Yep, all of a sudden this newsletter is about the answers I found in my self-inquiry process. I know each one of us is unique, so what came out of my process will be unique to me. But who knows, you may find some ideas or insights that will be beneficial to your own processes.

Lesson #01: Clarity of meaning

“He who has a why to live for can bear almost any how.” — Nietzsche

The first thing I’ve investigated in my self-inquiry is the “why”.
When we investigate the motif behind something we want to do, we may be tempted to use a “why” question. Like “why do I want to do this?”

But even when I’m talking with myself, this question tastes judgemental. So, I decided to go for a different one.

“What are the things that make this newsletter so important to me?”

And this is the list that came out:

  • I love writing, and this is another opportunity to write
  • This newsletter is more personal than the other stuff that I publish, so it sparks a different type of reflections
  • It creates opportunities to start conversations with others
  • It helps me slow down and assess my own journey, something I often overlooked because I’m too busy doing stuff.
  • It’s an opportunity to improve my discipline (like having a book to suggest every month).

No lack of motivations then. The solution ought to be found somewhere else. Even if, it’s good to reconnect with the intentions that started this small project of mine.

Lesson #02: Plan ahead

“A man who does not plan long ahead will find trouble right at his door.” — Confucius

I realised I had to send the newsletter only on the 1st of August. That means I was already late for it. That’s not a good start. On top of that, my schedule for the first week of august was already defined. So I couldn’t find the time that I needed to write this newsletter. I am a slow writer, so I need at least four hours to get in the flow, find the inspiration, do the actual writing, review and polish and then send it. If I want to be on-time, I need to set aside the time for this task way ahead.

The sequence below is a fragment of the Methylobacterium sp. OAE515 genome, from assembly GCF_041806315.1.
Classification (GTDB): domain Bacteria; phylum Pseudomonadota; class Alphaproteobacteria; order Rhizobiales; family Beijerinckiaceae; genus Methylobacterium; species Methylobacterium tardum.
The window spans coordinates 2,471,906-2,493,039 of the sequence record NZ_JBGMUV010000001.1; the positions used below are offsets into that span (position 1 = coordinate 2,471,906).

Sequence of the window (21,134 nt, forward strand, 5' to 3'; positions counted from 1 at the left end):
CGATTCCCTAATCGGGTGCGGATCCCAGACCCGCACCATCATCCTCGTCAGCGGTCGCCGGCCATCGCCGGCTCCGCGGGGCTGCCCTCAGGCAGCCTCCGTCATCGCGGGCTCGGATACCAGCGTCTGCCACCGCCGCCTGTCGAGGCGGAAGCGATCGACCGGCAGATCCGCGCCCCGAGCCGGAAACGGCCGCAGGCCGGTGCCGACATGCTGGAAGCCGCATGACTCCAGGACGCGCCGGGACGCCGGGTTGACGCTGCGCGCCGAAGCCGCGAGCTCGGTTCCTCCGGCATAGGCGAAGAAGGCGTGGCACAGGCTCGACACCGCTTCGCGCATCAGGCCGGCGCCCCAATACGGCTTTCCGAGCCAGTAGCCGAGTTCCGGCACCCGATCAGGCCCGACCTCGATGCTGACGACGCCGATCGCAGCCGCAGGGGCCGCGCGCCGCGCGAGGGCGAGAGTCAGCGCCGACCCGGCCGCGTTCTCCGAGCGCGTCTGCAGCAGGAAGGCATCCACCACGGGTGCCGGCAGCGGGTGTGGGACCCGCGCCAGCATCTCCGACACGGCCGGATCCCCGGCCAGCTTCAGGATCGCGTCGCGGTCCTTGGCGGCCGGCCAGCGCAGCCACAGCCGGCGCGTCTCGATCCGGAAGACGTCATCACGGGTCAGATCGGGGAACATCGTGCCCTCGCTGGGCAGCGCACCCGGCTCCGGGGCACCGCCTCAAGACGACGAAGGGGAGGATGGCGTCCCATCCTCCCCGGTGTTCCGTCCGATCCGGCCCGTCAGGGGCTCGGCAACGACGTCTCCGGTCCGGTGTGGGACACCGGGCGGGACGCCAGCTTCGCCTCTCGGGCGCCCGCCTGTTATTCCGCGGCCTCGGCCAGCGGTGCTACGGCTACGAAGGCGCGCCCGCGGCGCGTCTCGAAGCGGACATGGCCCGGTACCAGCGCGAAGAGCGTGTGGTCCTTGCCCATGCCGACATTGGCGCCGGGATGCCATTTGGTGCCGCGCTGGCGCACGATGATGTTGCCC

Thanks to these two learning, I was able to design some actions.

Actions!

“There can be no learning without action, and no action without learning.”  — Reg Revans

  1. I locked the time in my calendar for the next five newsletters, until December.
  2. I defined the list of books to read and comment for the next five months
  3. I’ve decided to publish these newsletters also on my website as articles to create even more opportunities for conversations (that would be the page you’re reading now. If you want to receive it also on your inbox, just subscribe to my newsletter using the form on the right of this page).
  4. I’ve decided to share more updates on all the things I’m working on, so maybe new collaborations can emerge.

From my bookcase

This month’s suggestion is “Liminal Thinking: Create the Change You Want by Changing the Way You Think” by Dave Gray. This book had a profound impact on my vision on almost everything. It really opened my eyes on the power of the space in-between.

“In order to learn anything truly new, you must empty your cup, so your existing knowledge, theories, assumptions, and preconceptions don’t get in the way.”